App strives to help companies launch food waste in Ottawa. to decrease

An app designed to help businesses avoid food waste launched this week in Ottawa.

Businesses can sign up for Too Good To Go and sell “surprise bags” to customers at discounted prices at the end of the day.

The company said nearly 100 businesses in the city are partnering with the app, which launched in Ottawa on June 9.

“It’s kind of a win, win, win,” said Jon Martin, vice president of franchise management at Maverick’s Donuts, one of the companies on the app.

“Win for the customer, win for the companies and also win for the environment,” he said.

Martin, who also owns four Maverick’s franchises, said it was a “no-brainer” for Maverick’s to partner with the app because as a bakery that makes all of its donuts, it’s sometimes hard to gauge where demand is. to will be one day.

“At the end of the day we freeze [the doughnuts] and because they’re cake donuts, they freeze really well and people can pick them up the next day at a discounted price,” Martin said.

Maverick’s offers a six-pack of surprise donuts that customers can pick up in-store for a third of the price they would normally sell for.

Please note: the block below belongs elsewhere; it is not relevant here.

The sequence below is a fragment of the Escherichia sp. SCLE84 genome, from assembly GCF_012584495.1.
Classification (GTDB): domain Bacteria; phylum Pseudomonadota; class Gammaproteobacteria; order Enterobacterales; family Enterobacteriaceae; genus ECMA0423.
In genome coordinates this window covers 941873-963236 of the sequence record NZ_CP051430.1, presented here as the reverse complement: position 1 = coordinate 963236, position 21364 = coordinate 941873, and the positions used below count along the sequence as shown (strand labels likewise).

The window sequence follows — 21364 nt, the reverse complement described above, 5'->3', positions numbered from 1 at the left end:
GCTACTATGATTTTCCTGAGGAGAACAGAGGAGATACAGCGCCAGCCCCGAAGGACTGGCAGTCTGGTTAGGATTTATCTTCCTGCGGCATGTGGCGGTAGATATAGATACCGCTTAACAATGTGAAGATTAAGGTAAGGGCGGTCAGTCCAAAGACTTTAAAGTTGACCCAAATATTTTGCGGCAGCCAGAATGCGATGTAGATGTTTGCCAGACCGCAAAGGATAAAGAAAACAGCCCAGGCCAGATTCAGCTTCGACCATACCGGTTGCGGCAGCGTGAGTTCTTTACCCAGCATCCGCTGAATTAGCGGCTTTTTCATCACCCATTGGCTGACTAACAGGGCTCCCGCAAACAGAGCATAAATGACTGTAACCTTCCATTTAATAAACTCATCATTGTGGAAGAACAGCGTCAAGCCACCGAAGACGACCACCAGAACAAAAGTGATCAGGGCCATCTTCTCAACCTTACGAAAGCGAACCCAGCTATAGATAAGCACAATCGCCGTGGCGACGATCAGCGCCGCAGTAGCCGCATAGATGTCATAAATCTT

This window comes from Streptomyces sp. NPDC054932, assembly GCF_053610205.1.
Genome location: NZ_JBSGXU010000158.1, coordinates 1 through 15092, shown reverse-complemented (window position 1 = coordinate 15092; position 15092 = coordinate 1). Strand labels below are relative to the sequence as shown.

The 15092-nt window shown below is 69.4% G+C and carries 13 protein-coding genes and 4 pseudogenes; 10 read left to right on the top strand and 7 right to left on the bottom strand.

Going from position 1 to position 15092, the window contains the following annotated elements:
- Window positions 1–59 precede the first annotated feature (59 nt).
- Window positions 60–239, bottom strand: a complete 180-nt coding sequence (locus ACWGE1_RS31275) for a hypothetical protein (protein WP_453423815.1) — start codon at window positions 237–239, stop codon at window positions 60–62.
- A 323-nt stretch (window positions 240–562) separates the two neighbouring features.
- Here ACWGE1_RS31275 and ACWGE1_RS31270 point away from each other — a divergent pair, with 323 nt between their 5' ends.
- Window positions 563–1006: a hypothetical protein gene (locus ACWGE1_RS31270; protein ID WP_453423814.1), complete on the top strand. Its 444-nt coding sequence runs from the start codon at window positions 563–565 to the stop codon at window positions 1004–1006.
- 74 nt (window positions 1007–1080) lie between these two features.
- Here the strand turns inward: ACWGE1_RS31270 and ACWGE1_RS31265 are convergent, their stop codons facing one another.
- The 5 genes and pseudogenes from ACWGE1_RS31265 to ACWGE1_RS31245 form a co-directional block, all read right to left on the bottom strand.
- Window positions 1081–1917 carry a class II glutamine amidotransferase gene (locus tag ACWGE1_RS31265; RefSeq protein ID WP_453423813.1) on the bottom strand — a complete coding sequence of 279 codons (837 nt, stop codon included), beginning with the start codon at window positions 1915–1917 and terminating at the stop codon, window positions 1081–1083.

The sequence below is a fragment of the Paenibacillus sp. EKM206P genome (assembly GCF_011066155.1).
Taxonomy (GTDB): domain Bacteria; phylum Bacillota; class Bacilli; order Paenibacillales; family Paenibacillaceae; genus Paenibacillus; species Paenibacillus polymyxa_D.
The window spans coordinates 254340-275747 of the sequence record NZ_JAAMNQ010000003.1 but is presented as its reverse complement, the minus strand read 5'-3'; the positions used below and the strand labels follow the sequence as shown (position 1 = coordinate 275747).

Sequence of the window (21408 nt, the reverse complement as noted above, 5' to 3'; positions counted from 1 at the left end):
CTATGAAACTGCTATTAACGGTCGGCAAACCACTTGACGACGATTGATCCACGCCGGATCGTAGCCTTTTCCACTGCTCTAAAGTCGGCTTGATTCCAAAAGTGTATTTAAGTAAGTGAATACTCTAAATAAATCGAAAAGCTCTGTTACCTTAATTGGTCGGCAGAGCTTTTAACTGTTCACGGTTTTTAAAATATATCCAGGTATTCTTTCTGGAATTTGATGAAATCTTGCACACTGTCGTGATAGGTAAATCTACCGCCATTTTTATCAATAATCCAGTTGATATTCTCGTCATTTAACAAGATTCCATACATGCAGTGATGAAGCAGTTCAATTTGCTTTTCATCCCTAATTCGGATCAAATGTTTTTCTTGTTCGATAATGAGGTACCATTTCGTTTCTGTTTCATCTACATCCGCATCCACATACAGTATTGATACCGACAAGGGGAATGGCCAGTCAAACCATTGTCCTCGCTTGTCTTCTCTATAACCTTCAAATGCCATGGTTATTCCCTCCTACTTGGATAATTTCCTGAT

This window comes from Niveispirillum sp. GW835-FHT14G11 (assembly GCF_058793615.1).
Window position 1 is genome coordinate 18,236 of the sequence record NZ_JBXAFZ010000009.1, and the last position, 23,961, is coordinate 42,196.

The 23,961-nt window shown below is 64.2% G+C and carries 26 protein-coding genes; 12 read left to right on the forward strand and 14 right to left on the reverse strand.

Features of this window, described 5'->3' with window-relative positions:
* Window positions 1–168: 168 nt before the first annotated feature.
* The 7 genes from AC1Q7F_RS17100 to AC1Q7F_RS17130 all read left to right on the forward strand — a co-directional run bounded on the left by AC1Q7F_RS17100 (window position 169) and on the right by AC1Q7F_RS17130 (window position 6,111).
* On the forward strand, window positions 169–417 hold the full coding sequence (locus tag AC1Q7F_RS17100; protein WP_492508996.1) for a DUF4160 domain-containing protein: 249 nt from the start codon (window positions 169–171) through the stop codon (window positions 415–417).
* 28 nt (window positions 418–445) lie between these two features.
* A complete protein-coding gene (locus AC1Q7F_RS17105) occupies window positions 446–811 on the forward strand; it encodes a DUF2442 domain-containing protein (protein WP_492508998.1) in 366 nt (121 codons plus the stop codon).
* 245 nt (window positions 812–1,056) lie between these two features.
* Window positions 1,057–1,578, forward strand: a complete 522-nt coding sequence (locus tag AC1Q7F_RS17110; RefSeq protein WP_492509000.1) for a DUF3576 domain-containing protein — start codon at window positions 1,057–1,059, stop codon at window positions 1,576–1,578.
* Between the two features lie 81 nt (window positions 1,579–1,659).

Surprise bags help to avoid waste

All Too Good To Go bags are surprises, so customers don’t know exactly what they’re getting.

Sam Kashani, country manager of the Too Good to Go app, said the element of surprise really empowers companies to get as close to zero waste as possible.

“The surprise bag really allows them to capture all their excess food and allow consumers to enjoy a delicious meal or delicious baked goods,” he said, adding that at the start of the day, companies may not know exactly what excess food they are going to eat in. have to sell the bags.

Valerie Leloup is the co-founder and CEO of Nu Grocery, a zero-waste grocery store. She said using the Too Good to Go app is a compliment to her company, which is already committed to zero food waste. (Krystal Ramlakhan/CBC)

At Nu Grocery, a zero-waste supermarket, the surprise bag usually contains perishable items such as produce. The store’s philosophy is to avoid food waste no matter what, so partnering with the app was a compliment to what they were already doing.

“It’s just another piece in the puzzle to reduce waste,” said Valerie Leloup, co-founder and CEO of Nu Grocery.

Leloup said they had already given items they couldn’t sell at discounted rates, whether they gave the items to staff or as donations, so the app is “the perfect step” between all of that.

And with food prices rising due to inflation, Leloup adds, getting produce and groceries at a discounted price will allow people to eat healthily without worrying too much about cost.